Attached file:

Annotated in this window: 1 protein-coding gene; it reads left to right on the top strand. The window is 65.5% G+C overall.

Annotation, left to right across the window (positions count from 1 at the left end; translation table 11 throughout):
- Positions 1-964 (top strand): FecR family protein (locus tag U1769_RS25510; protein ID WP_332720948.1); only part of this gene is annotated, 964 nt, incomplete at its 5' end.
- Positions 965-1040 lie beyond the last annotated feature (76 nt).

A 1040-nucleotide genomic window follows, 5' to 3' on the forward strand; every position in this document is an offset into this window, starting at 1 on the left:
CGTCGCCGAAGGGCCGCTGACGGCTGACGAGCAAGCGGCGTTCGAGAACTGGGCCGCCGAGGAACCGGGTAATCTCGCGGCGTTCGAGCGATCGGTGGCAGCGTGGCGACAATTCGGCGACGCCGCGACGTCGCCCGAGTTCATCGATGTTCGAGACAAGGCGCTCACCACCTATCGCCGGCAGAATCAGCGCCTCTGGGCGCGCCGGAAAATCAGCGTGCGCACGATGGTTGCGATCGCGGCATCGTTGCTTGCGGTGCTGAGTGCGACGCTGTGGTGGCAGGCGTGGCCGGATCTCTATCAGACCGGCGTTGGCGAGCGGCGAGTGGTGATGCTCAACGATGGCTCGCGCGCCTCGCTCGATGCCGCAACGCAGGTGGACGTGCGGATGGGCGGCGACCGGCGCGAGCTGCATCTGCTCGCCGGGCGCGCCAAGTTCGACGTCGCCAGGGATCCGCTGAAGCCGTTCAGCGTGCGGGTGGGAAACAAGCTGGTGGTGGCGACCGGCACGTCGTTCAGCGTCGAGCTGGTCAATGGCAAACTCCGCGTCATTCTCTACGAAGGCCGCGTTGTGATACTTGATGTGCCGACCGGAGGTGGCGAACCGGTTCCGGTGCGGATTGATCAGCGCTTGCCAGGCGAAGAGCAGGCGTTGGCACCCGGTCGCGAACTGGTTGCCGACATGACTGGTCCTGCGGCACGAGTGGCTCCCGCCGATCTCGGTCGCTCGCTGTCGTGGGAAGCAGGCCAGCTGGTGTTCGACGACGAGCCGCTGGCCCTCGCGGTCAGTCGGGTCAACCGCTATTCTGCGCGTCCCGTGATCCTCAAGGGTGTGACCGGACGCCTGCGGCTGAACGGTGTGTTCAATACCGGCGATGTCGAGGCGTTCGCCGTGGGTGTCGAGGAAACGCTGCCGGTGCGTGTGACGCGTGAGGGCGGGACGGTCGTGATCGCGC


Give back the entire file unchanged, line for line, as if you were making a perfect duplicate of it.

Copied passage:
Annotated in this window: 1 protein-coding gene; it reads left to right on the top strand. The window is 65.5% G+C overall.

Annotation, left to right across the window (positions count from 1 at the left end; translation table 11 throughout):
- Positions 1-964 (top strand): FecR family protein (locus tag U1769_RS25510; protein ID WP_332720948.1); only part of this gene is annotated, 964 nt, incomplete at its 5' end.
- Positions 965-1040 lie beyond the last annotated feature (76 nt).

A 1040-nucleotide genomic window follows, 5' to 3' on the forward strand; every position in this document is an offset into this window, starting at 1 on the left:
CGTCGCCGAAGGGCCGCTGACGGCTGACGAGCAAGCGGCGTTCGAGAACTGGGCCGCCGAGGAACCGGGTAATCTCGCGGCGTTCGAGCGATCGGTGGCAGCGTGGCGACAATTCGGCGACGCCGCGACGTCGCCCGAGTTCATCGATGTTCGAGACAAGGCGCTCACCACCTATCGCCGGCAGAATCAGCGCCTCTGGGCGCGCCGGAAAATCAGCGTGCGCACGATGGTTGCGATCGCGGCATCGTTGCTTGCGGTGCTGAGTGCGACGCTGTGGTGGCAGGCGTGGCCGGATCTCTATCAGACCGGCGTTGGCGAGCGGCGAGTGGTGATGCTCAACGATGGCTCGCGCGCCTCGCTCGATGCCGCAACGCAGGTGGACGTGCGGATGGGCGGCGACCGGCGCGAGCTGCATCTGCTCGCCGGGCGCGCCAAGTTCGACGTCGCCAGGGATCCGCTGAAGCCGTTCAGCGTGCGGGTGGGAAACAAGCTGGTGGTGGCGACCGGCACGTCGTTCAGCGTCGAGCTGGTCAATGGCAAACTCCGCGTCATTCTCTACGAAGGCCGCGTTGTGATACTTGATGTGCCGACCGGAGGTGGCGAACCGGTTCCGGTGCGGATTGATCAGCGCTTGCCAGGCGAAGAGCAGGCGTTGGCACCCGGTCGCGAACTGGTTGCCGACATGACTGGTCCTGCGGCACGAGTGGCTCCCGCCGATCTCGGTCGCTCGCTGTCGTGGGAAGCAGGCCAGCTGGTGTTCGACGACGAGCCGCTGGCCCTCGCGGTCAGTCGGGTCAACCGCTATTCTGCGCGTCCCGTGATCCTCAAGGGTGTGACCGGACGCCTGCGGCTGAACGGTGTGTTCAATACCGGCGATGTCGAGGCGTTCGCCGTGGGTGTCGAGGAAACGCTGCCGGTGCGTGTGACGCGTGAGGGCGGGACGGTCGTGATCGCGC